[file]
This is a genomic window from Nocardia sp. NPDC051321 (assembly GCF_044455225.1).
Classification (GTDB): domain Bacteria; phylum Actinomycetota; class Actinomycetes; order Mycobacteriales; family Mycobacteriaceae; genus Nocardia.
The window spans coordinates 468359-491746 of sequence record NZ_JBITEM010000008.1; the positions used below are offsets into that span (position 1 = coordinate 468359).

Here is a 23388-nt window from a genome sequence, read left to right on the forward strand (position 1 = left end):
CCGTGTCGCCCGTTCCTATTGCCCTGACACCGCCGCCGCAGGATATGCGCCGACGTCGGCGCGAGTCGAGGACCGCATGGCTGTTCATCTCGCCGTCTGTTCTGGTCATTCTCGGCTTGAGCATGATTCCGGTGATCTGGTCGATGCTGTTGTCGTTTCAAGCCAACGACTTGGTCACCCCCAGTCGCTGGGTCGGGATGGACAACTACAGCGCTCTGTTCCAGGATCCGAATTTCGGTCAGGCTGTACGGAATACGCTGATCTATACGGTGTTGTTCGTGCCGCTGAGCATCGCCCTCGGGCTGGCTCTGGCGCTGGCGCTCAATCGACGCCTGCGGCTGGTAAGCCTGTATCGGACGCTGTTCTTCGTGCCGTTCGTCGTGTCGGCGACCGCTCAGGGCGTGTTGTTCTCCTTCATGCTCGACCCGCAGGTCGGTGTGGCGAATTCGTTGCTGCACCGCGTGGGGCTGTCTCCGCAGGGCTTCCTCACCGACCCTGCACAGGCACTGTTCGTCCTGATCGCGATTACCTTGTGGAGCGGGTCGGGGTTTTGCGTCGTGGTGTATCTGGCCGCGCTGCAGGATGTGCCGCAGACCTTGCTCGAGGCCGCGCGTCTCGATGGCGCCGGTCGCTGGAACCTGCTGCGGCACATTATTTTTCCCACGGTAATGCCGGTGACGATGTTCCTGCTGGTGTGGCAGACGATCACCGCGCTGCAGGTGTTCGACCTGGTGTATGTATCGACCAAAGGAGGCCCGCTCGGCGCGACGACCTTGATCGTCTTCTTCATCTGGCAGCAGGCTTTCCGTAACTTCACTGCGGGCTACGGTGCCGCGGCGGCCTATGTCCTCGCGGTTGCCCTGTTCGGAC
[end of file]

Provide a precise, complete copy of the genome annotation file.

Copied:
This is a genomic window from Nocardia sp. NPDC051321 (assembly GCF_044455225.1).
Classification (GTDB): domain Bacteria; phylum Actinomycetota; class Actinomycetes; order Mycobacteriales; family Mycobacteriaceae; genus Nocardia.
The window spans coordinates 468359-491746 of sequence record NZ_JBITEM010000008.1; the positions used below are offsets into that span (position 1 = coordinate 468359).

Here is a 23388-nt window from a genome sequence, read left to right on the forward strand (position 1 = left end):
CCGTGTCGCCCGTTCCTATTGCCCTGACACCGCCGCCGCAGGATATGCGCCGACGTCGGCGCGAGTCGAGGACCGCATGGCTGTTCATCTCGCCGTCTGTTCTGGTCATTCTCGGCTTGAGCATGATTCCGGTGATCTGGTCGATGCTGTTGTCGTTTCAAGCCAACGACTTGGTCACCCCCAGTCGCTGGGTCGGGATGGACAACTACAGCGCTCTGTTCCAGGATCCGAATTTCGGTCAGGCTGTACGGAATACGCTGATCTATACGGTGTTGTTCGTGCCGCTGAGCATCGCCCTCGGGCTGGCTCTGGCGCTGGCGCTCAATCGACGCCTGCGGCTGGTAAGCCTGTATCGGACGCTGTTCTTCGTGCCGTTCGTCGTGTCGGCGACCGCTCAGGGCGTGTTGTTCTCCTTCATGCTCGACCCGCAGGTCGGTGTGGCGAATTCGTTGCTGCACCGCGTGGGGCTGTCTCCGCAGGGCTTCCTCACCGACCCTGCACAGGCACTGTTCGTCCTGATCGCGATTACCTTGTGGAGCGGGTCGGGGTTTTGCGTCGTGGTGTATCTGGCCGCGCTGCAGGATGTGCCGCAGACCTTGCTCGAGGCCGCGCGTCTCGATGGCGCCGGTCGCTGGAACCTGCTGCGGCACATTATTTTTCCCACGGTAATGCCGGTGACGATGTTCCTGCTGGTGTGGCAGACGATCACCGCGCTGCAGGTGTTCGACCTGGTGTATGTATCGACCAAAGGAGGCCCGCTCGGCGCGACGACCTTGATCGTCTTCTTCATCTGGCAGCAGGCTTTCCGTAACTTCACTGCGGGCTACGGTGCCGCGGCGGCCTATGTCCTCGCGGTTGCCCTGTTCGGAC